Source: U.S. Department of the Interior
WASHINGTON – For the first time in their histories, the National Museum of the American Indian and the Bureau of Indian Affairs Office of Justice Services will co-host a special exhibit of the Indian Country Law Enforcement Officers Memorial during the 2013 National Police Week. The special exhibit will be located in the Museum’s Potomac Atrium from May 13 through 17.
“National Police Week is an important opportunity to educate the public about the Indian Country Law Enforcement Officers Memorial and honor those in law enforcement who have given their lives in the line of duty in Indian Country,” said Kevin K. Washburn, Assistant Secretary of the Interior for Indian Affairs. “I want to thank the National Museum of the American Indian and its director, Kevin Gover, for co-hosting this special exhibit on the Memorial.”
“The National Museum of the American Indian is pleased and proud to host this special exhibit of the Indian Country Law Enforcement Officers Memorial in conjunction with the Bureau of Indian Affairs Office of Justice Services,” said Museum Director Kevin Gover (Pawnee). “It is only fitting that the Museum, which is home to so much of Indian Country’s history, should acknowledge during National Police Week those law enforcement officers who have given their lives to protect Indian people.”
The Indian Country Law Enforcement Officers Memorial includes the names of 101 tribal, state, local and federal law enforcement officers working on federal Indian lands and in tribal communities who have died in the line of duty since the mid-1800s. It is located at the U.S. Department of Homeland Security’s Federal Law Enforcement Training Center in Artesia, N.M.
First dedicated on May 7, 1992, at the United States Indian Police Academy then in Marana, Ariz., both the Memorial and Academy were moved to their present site on the Center’s Artesia campus and re-dedicated there on May 6, 1993. Each year since 1991, the Office of Justice Services has hosted a service at the site to honor the officers on the Memorial.
The special exhibit, which is maintained by the Office of Justice Services at its headquarters in the Department of the Interior building in Washington, D.C., includes a plaque with all of the names inscribed on the Memorial, a binder with officer profiles, a display case of police badges, and a Book of Remembrance that visitors can sign.
According to the website of the National Law Enforcement Officers Memorial Fund, President John K. Kennedy in 1962 proclaimed May 15th as National Peace Officers Memorial Day and the week in which that date fell as National Police Week. Established by a joint resolution of Congress the same year, National Police Week pays special recognition to those law enforcement officers who have lost their lives in the line of duty for the safety and protection of others.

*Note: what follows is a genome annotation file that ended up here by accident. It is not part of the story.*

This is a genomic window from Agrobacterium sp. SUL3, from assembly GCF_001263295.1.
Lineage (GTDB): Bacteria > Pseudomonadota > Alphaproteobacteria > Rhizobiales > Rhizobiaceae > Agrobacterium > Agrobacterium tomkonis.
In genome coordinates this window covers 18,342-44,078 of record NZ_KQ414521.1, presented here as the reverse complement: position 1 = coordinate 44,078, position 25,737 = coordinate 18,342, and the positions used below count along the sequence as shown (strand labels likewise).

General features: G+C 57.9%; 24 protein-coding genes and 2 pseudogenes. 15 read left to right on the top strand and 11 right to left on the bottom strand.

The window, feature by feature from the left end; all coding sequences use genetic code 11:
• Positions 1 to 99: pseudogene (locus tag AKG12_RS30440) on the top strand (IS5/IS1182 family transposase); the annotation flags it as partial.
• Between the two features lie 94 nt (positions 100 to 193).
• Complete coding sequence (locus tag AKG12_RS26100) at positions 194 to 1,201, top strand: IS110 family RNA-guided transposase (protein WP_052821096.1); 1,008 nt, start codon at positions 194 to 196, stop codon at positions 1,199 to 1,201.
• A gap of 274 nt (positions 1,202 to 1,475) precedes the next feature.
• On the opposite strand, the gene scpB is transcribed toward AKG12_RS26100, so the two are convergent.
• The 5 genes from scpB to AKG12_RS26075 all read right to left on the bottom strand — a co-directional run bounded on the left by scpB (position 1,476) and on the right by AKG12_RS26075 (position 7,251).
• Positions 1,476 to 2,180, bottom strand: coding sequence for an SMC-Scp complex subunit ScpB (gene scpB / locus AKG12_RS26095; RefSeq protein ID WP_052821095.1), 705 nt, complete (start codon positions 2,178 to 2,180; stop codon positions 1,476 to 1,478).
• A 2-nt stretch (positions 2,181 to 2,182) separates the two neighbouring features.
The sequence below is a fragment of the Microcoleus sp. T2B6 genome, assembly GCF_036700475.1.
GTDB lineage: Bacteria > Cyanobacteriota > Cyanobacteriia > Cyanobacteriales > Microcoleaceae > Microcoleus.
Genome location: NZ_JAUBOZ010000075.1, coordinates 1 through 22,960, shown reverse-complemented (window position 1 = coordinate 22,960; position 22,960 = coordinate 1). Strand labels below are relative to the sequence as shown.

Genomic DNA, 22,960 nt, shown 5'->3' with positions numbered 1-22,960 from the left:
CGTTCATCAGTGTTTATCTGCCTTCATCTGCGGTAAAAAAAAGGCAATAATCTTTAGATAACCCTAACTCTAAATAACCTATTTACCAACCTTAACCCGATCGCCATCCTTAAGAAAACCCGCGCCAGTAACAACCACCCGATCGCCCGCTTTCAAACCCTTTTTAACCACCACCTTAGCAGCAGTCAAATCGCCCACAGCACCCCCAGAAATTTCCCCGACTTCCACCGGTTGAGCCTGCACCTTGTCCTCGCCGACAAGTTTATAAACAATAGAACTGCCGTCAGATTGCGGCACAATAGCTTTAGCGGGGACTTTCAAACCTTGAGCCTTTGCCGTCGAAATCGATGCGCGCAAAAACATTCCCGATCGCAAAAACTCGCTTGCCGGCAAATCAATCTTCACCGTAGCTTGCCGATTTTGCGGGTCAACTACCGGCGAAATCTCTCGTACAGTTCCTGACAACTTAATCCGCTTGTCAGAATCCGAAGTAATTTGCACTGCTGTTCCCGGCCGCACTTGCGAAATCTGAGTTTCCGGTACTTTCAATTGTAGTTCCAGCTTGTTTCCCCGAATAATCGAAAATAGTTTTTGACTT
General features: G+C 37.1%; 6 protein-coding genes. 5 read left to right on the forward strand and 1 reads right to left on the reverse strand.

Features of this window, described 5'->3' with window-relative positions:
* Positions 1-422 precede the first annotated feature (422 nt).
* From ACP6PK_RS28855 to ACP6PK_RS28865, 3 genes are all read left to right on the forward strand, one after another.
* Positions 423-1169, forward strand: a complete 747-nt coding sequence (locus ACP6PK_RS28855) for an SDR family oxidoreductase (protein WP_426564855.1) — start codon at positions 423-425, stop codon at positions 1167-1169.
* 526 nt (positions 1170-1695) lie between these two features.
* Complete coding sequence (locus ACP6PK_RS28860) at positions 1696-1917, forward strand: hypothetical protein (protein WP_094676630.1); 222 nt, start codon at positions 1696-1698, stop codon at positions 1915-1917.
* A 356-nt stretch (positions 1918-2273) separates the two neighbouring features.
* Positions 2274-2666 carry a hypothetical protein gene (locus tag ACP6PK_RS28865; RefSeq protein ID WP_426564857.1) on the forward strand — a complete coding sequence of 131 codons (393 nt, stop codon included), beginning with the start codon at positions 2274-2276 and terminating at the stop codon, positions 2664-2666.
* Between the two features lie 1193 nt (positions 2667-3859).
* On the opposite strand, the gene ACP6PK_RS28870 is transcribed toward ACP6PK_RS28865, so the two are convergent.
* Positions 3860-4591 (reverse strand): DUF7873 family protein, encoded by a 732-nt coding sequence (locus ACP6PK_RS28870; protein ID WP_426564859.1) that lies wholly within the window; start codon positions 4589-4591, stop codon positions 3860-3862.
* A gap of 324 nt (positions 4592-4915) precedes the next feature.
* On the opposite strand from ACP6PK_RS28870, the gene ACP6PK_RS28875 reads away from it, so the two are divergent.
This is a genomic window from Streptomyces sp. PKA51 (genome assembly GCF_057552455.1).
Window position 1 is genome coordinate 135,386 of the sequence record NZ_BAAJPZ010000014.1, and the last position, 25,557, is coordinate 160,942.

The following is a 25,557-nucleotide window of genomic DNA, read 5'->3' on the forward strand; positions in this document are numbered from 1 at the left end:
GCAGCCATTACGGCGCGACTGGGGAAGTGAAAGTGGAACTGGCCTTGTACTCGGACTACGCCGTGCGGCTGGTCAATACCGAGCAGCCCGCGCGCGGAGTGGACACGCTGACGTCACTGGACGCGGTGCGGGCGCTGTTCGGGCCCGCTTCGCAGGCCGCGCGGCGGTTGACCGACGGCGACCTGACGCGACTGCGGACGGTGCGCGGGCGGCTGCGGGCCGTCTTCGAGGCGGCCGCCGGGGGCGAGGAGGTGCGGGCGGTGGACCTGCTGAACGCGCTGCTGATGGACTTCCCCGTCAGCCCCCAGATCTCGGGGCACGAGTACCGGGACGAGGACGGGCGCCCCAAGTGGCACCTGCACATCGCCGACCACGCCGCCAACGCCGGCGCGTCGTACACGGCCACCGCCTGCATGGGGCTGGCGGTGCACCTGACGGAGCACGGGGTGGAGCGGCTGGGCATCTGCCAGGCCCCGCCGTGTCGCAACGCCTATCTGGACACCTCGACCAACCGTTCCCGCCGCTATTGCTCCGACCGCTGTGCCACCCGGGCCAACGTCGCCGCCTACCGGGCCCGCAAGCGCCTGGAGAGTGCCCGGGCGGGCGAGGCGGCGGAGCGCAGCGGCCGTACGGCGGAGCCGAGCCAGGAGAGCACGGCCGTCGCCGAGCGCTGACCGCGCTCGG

Established in 1989 through an Act of Congress, the Smithsonian’s National Museum of the American Indian is an institution of living cultures dedicated to advancing knowledge and understanding of the lives, languages, literature, history and arts of the Native peoples of the Western Hemisphere. For more information about the museum and its public program schedules, visit www.AmericanIndian.si.edu.
The BIA Office of Justice Services’ mission is to enhance public safety and protect property in Indian Country by funding or providing law enforcement, corrections and tribal court services to the nation’s federally recognized tribes. It operates 36 law enforcement programs, oversees 152 tribally operated law enforcement programs, coordinates emergency preparedness support on federal Indian lands by working cooperatively with other federal, state, local and tribal law enforcement agencies throughout Indian Country, and provides training and professional development to BIA and tribal law enforcement through the U.S. Indian Police Academy in Artesia, N.M.
Visit the Federal Law Enforcement Training Center website at http://www.fletc.gov/about-fletc/locations/artesia/indian-country-law-enforcement-officers-memorial.html to view the Indian Country Law Enforcement Officers Memorial and a list of officers’ names.
WHO: The National Museum of the American Indian and the Bureau of Indian
Affairs Office of Justice Services.
WHAT: Special exhibit of the Indian Country Law Enforcement Officers Memorial
during National Police Week.
WHEN: May 13-17, 2013, from 10:00 a.m. – 5:30 p.m. EDT daily.
WHERE: The National Museum of the American Indian, Potomac Atrium (1st level),
4th & Independence Avenue, S.W., Washington, D.C. (located on the National
Mall between the Smithsonian’s National Air and Space Museum and the U.S.
Capitol Building); Phone: 202-633-1000.